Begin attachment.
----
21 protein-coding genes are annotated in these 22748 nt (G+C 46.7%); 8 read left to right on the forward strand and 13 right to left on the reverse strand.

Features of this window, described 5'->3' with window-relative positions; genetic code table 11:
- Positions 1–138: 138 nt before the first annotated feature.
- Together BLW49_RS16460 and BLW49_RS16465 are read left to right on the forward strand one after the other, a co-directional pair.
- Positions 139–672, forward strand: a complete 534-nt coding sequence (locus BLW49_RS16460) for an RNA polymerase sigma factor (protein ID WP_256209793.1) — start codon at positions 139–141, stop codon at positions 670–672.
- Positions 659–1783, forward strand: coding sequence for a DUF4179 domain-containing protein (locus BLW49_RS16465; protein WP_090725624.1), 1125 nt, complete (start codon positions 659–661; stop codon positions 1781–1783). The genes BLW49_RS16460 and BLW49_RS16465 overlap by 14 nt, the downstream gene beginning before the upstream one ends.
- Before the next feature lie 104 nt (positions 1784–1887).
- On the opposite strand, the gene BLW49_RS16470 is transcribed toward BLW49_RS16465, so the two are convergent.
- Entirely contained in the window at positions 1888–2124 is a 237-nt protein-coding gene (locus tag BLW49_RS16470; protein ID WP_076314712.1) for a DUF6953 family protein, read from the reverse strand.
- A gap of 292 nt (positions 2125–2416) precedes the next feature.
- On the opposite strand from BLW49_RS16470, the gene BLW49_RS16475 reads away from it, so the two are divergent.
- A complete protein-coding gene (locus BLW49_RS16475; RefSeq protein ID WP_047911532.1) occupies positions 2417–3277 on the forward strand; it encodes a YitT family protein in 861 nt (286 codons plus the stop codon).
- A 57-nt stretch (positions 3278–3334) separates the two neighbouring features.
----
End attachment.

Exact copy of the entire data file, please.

21 protein-coding genes are annotated in these 22748 nt (G+C 46.7%); 8 read left to right on the forward strand and 13 right to left on the reverse strand.

Features of this window, described 5'->3' with window-relative positions; genetic code table 11:
- Positions 1–138: 138 nt before the first annotated feature.
- Together BLW49_RS16460 and BLW49_RS16465 are read left to right on the forward strand one after the other, a co-directional pair.
- Positions 139–672, forward strand: a complete 534-nt coding sequence (locus BLW49_RS16460) for an RNA polymerase sigma factor (protein ID WP_256209793.1) — start codon at positions 139–141, stop codon at positions 670–672.
- Positions 659–1783, forward strand: coding sequence for a DUF4179 domain-containing protein (locus BLW49_RS16465; protein WP_090725624.1), 1125 nt, complete (start codon positions 659–661; stop codon positions 1781–1783). The genes BLW49_RS16460 and BLW49_RS16465 overlap by 14 nt, the downstream gene beginning before the upstream one ends.
- Before the next feature lie 104 nt (positions 1784–1887).
- On the opposite strand, the gene BLW49_RS16470 is transcribed toward BLW49_RS16465, so the two are convergent.
- Entirely contained in the window at positions 1888–2124 is a 237-nt protein-coding gene (locus tag BLW49_RS16470; protein ID WP_076314712.1) for a DUF6953 family protein, read from the reverse strand.
- A gap of 292 nt (positions 2125–2416) precedes the next feature.
- On the opposite strand from BLW49_RS16470, the gene BLW49_RS16475 reads away from it, so the two are divergent.
- A complete protein-coding gene (locus BLW49_RS16475; RefSeq protein ID WP_047911532.1) occupies positions 2417–3277 on the forward strand; it encodes a YitT family protein in 861 nt (286 codons plus the stop codon).
- A 57-nt stretch (positions 3278–3334) separates the two neighbouring features.